CR attendance was based on self-report. Time since MI was created from current age and age at event. This variable was used as a proxy to represent time since CR attendance, defined a priori as less than 1.0 year, 1.0 year or more to less than 2.0 years, 2.0 years or more to less than 5.0 years, and 5.0 years or more to 10.0 years.
Outcomes included fruit and vegetable consumption, physical activity level, and BMI. Fruit and vegetable consumption was determined by asking respondents how often they ate fruits and vegetables/day. The BRFSS summary index, ranging from “less than once/ day or never” to “5 or more times/day,” was used for analyses. Fruit and vegetable consumption was dichotomized as “meets” or “does not meet” national recommendations for 5 or more servings/day.
Physical activity level was determined by asking how many days/week respondents participated in moderate activity for 10 min/d or more. Respondents indicating participation in moderate physical activity for 10 min/d or more were asked on days when they performed moderate activities for 10 minutes or more at a time how much total time they spent participating in the activities. A similar line of questioning was used for vigorous activity. The BRFSS included a 5-category physical activity variable created from these questions, which ranged from “meeting recommendations for moderate and vigorous physical activity” to “no moderate or vigorous physical activity.” The 5-category physical activity variable was used to determine meeting national recommendations18,19 for moderate and/or vigorous physical activity in adults. For this research, physical activity was dichotomized as “meets” or “does not meet” recommendations for moderate and/or vigorous physical activity. Moderate physical activity was defined as performing moderate physical activity 5 d/wk or more for 30 min/d or more, and vigorous physical activity was defined as performing vigorous physical activity 3 d/wk or more for 20 min/d or more. Respondents met guidelines if they performed “both moderate and vigorous,” “moderate only,” or “vigorous only” physical activity. The BRFSS-calculated BMI variable was categorized as underweight to normal weight (≤24.9), overweight (25.0–29.9), or obese (≥30.0).
Variables examined as potential confounders included any physical activity in the last 30 days excluding regular job (no/yes); smoking status (never, former, current); cholesterol checked (≤1 year or >1 year); use of BP medications (no/yes); and demographic variables including race-ethnicity (white non-Hispanic, black non-Hispanic, and other); education, representing socioeconomic status (less than high school education or high school education or more); marital status (not married or married); gender; and current age and age at first MI.
Statistical analyses were performed in STATA, Version 9.2 (StataCorp LP, College Station, Texas), software using sample weights for the complex survey design and a subpopulation representing those respondents described above. Data were examined for outliers, normality, and correlations. Variables correlated at greater than 0.40 were excluded from analyses, which removed simultaneous use of age at MI and current age (r = 0.97). CR attendees and nonattendees were compared using χ2 and Student t tests (Table 1). Potential predictors/confounders significant at P value of .20 or less and borderline significant predictors/ confounders thought to be associated with the outcome were retained for multivariable modeling. Associations between CR attendance and the outcome variables were examined using logistic or polytomous logistic regression. Proportional odds assumptions were verified. Factors that changed the association between CR attendance and the outcome by more than 10% remained in the model as confounders.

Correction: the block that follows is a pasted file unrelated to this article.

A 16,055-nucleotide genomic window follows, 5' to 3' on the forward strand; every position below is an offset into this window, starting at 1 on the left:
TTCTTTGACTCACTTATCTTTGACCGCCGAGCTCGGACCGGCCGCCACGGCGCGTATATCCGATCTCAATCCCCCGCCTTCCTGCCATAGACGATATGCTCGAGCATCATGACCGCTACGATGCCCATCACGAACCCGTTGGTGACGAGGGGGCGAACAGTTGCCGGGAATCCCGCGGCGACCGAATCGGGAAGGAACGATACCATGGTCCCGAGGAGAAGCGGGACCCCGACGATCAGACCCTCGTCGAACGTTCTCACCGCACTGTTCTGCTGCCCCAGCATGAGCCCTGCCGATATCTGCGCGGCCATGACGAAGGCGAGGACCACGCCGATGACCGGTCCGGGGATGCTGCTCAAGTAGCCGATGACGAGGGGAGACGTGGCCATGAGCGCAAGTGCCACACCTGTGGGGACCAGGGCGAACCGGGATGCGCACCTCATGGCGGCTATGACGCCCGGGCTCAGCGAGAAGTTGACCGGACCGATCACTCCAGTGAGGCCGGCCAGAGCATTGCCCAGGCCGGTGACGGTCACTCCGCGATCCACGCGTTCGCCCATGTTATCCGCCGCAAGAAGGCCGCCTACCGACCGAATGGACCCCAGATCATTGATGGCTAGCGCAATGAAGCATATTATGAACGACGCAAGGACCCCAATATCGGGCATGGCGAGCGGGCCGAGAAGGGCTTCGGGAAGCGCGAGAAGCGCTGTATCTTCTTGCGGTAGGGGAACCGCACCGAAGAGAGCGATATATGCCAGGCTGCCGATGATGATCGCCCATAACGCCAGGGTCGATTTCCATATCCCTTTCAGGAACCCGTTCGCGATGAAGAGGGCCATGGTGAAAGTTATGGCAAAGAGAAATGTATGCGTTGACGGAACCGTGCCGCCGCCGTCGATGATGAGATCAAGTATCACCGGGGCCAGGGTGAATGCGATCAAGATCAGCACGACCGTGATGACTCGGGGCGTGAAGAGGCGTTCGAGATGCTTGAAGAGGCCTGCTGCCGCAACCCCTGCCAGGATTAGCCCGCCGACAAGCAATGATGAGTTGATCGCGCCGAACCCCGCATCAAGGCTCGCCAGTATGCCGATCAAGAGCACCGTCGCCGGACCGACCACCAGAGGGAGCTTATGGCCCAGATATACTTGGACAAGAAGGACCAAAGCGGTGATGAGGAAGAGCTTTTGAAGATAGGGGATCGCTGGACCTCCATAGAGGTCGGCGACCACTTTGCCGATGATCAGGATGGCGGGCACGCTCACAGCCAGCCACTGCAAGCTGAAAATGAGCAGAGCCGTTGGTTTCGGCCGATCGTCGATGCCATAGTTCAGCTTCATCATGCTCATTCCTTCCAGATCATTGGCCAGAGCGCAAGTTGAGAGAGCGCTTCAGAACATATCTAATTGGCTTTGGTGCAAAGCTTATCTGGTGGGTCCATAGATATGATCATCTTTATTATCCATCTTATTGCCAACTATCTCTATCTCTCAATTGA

The association of CR attendance with time post-CR was examined in stratified analyses. The full model for each outcome variable in multivariable regression was stratified by 4 time points since MI: less than 1.0 year, 1.0 year or more to less than 2.0 years, 2.0 years or more to less than 5.0 years, and 5.0 years or more to 10.0 years. Logistic or polytomous logistic regression were used to examine the association between CR attendance and the outcome variables stratified by time.
Overall, 34% of eligible individuals in this population attended rehabilitation after first MI (Table 1). CR attendees were 64% male and nonattendees were 57% male (P = .12). CR attendees were more likely to meet fruit and vegetable (attendees: 28%, nonattendees: 19%; P = .02) and physical activity guidelines (attendees: 41%, nonattendees: 30%; P = .01), compared with nonattendees. BMI did not differ between the groups (P = .22); however, a greater proportion of attendees had normal BMI (25%) as compared with nonattendees (20%). Differences were observed in the following health behaviors and demographics for attendees compared with nonattendees: any physical activity in the last 30 days (P < .01), smoking (P = .01), cholesterol check (P < .01), age at survey (P = .02), and age at first MI (P < .001). No difference was observed between CR attendance and mean time since MI as a continuous variable (attendees, M = 4.3 [±3.1] years and nonattendees, M = 4.4 [±3.1] years; P = .63) or when time since MI was categorized into 4 postCR time points (P = .34). No difference was observed in CR attendance by race, education, gender, marital status, or use of BP medications.